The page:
Monday, June 7, 2010

Asking questions that create connections

Parents are always asking their children questions.
Most of the time, due to hectic schedules and multi-tasking,
we are pre-occupied with the practical aspects of our lives.

Sometimes we are so focused on the things that need to
get done, we forget how to ask questions that actually
encourage and inspire deeper connections with our children.

Children always hear, "Did you finish your homework?",
"Did you clean up your room?", "Did you finish your chores?",
"What is the problem here?". There is nothing wrong with these
kinds of questions, unless there is nothing more substantial
to balance them out.

Creating connections with your child is a great practice
that you can easily do everyday in a variety of ways.
What I propose is that you communicate in a light
hearted way that also is rich with depth.

For example, when things are going great, ask
questions that inspire your child, questions that
belong to the reality of his world. If you can make
a habit of eating dinner together, as a family, on
a regular basis, how about you step away from the
typical, "Did you have a good day?" and ask questions
not only for the fun of it, but to share your thoughts
about things that bring forth responses that help
you see deeper into the world of your child.

With young children I ask the question, much to their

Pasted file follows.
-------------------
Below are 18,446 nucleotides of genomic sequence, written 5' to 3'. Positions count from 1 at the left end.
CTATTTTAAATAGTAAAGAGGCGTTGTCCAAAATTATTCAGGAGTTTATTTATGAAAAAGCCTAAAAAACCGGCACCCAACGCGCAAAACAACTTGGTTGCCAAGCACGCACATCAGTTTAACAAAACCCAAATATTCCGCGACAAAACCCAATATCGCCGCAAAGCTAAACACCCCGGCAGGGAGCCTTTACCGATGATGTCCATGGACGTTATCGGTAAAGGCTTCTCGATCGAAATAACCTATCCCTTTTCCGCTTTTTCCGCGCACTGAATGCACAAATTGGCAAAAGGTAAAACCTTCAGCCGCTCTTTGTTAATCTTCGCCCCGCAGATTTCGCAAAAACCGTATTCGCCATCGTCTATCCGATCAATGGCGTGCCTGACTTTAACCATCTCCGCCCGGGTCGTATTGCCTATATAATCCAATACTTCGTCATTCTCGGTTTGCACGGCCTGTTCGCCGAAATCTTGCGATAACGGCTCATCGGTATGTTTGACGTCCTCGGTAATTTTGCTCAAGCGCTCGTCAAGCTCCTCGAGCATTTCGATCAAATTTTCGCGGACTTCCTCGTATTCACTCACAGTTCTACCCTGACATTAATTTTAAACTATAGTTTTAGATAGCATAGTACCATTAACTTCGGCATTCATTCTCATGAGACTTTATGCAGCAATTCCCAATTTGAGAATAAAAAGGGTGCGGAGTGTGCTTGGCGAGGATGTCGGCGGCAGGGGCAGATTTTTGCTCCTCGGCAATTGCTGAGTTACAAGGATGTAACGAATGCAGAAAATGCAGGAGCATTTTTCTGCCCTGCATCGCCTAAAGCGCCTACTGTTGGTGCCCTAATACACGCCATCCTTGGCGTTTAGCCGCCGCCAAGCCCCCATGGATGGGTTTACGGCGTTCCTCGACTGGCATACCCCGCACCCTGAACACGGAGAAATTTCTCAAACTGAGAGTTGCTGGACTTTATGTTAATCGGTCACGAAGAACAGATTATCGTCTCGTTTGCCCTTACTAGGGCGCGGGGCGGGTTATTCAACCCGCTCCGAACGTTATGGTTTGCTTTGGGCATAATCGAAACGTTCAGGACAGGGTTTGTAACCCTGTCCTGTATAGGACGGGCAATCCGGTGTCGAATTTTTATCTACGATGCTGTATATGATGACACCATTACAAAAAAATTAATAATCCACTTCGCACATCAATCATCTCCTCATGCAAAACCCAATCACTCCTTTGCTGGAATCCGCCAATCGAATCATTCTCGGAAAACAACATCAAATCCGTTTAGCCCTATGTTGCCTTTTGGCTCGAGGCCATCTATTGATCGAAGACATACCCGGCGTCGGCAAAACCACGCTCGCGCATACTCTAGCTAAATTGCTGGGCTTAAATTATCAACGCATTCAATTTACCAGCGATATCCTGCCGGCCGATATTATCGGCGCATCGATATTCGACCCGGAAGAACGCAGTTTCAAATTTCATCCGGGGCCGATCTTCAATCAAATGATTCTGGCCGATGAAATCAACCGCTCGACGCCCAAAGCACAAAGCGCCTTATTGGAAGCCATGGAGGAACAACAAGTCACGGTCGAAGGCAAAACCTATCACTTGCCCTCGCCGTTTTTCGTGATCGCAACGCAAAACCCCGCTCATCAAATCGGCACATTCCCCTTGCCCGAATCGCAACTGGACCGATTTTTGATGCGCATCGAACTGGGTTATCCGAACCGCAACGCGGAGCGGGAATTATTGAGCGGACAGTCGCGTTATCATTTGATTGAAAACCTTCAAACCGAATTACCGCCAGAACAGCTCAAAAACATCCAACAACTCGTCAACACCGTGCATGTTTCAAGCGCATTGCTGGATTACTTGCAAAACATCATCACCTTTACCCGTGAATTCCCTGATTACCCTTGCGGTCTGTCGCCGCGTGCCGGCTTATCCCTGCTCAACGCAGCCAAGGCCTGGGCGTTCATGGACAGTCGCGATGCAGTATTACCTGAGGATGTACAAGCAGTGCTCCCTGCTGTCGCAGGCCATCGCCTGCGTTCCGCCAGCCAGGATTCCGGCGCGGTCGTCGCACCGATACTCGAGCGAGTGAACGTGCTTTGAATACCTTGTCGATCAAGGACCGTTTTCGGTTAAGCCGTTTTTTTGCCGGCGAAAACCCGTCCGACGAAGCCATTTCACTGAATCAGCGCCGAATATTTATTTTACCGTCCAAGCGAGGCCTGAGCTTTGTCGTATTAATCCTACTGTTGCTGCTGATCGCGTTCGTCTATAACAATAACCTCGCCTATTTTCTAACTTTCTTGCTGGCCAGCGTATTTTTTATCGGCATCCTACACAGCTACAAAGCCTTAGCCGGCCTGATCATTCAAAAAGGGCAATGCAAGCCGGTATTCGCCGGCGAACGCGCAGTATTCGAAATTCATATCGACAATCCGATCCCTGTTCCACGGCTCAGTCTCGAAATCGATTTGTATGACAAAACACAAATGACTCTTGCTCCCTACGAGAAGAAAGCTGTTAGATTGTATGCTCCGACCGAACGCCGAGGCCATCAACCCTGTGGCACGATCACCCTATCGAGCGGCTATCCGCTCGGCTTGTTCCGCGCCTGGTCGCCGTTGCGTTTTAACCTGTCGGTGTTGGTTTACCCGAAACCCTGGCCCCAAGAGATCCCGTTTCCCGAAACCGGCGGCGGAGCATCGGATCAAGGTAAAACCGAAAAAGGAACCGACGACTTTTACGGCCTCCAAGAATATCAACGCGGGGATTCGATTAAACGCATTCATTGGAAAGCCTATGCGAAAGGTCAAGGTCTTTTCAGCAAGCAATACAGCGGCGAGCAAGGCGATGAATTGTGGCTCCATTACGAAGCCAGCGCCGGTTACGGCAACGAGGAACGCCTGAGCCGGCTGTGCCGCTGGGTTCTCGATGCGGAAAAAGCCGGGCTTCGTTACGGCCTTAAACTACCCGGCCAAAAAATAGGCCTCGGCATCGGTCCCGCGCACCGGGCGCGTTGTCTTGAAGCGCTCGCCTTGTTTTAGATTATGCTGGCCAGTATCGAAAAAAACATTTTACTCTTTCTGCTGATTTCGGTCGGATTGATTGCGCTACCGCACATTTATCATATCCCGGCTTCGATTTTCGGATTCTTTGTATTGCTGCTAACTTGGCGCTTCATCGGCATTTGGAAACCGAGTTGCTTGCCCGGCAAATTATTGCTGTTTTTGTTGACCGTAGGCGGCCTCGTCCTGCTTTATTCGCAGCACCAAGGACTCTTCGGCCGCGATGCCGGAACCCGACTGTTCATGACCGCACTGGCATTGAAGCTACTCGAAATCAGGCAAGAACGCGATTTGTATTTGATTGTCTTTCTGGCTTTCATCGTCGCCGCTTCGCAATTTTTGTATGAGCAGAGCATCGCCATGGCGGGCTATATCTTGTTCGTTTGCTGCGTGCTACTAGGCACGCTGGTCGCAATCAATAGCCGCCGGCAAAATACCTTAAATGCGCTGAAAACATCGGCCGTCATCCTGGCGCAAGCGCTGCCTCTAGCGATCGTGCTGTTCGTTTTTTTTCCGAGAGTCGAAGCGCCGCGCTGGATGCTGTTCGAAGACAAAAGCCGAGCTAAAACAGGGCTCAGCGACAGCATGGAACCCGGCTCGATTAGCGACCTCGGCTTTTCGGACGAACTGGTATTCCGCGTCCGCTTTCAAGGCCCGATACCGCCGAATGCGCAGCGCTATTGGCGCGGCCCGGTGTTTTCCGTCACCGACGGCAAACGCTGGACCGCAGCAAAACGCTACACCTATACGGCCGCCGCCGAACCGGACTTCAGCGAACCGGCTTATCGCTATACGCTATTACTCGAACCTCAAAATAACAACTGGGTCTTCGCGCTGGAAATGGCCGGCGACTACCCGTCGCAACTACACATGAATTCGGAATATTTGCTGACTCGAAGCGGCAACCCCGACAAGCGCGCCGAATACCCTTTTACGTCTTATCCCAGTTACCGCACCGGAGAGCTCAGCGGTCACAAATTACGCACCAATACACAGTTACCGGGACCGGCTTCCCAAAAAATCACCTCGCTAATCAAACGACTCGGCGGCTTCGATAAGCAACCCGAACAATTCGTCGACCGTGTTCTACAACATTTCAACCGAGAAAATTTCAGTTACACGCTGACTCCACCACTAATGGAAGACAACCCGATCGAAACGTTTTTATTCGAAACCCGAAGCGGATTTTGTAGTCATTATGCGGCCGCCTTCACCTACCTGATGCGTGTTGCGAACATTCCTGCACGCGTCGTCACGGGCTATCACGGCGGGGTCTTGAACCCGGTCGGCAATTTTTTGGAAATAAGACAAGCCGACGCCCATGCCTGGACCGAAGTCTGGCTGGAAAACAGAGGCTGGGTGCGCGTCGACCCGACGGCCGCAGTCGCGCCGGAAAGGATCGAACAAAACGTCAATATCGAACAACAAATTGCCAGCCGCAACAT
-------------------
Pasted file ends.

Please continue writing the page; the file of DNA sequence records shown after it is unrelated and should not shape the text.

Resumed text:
delight, "If you were a tree what kind of tree would you be?"
and "If you could do any activity imaginable in the world
right now where would you be and what would you do?"
Children love these questions because they belong in
the world of limitless possibility and engage creativity.

With older children you can try, "What is the biggest
goal you have?" and "If you could make all fear
disappear what would you love to do?"

Use your inner guidance and awareness of your
child to help inspire you to formulate questions
that move deeply into the creative energy of your child.

If you start to sound like you are interrogating or
judging, your child will SHUT OFF. This is a process
that requires authentic inquiry and non judgemental listening.
Do not fall into the midset of providing solutions to what
you see as problems, when your child is sharing his thoughts.
Just be there.

Encourage your child to ask you questions or answer
the very same question that you asked your child.

Have fun with it. You may be surprised at what you will
discover about your child. Becoming authentically interested
makes you more interesting because you opening up to
creating deeper connections. You will find that somehow
your mind shifts out of your practical day to day experience
with your child, to an experience that is more focused on
being and less on doing.

As your child grows and expands, your questions will
deepen, grounded in trust and rooted in authenticity.

With joy,
Melinda Asztalos

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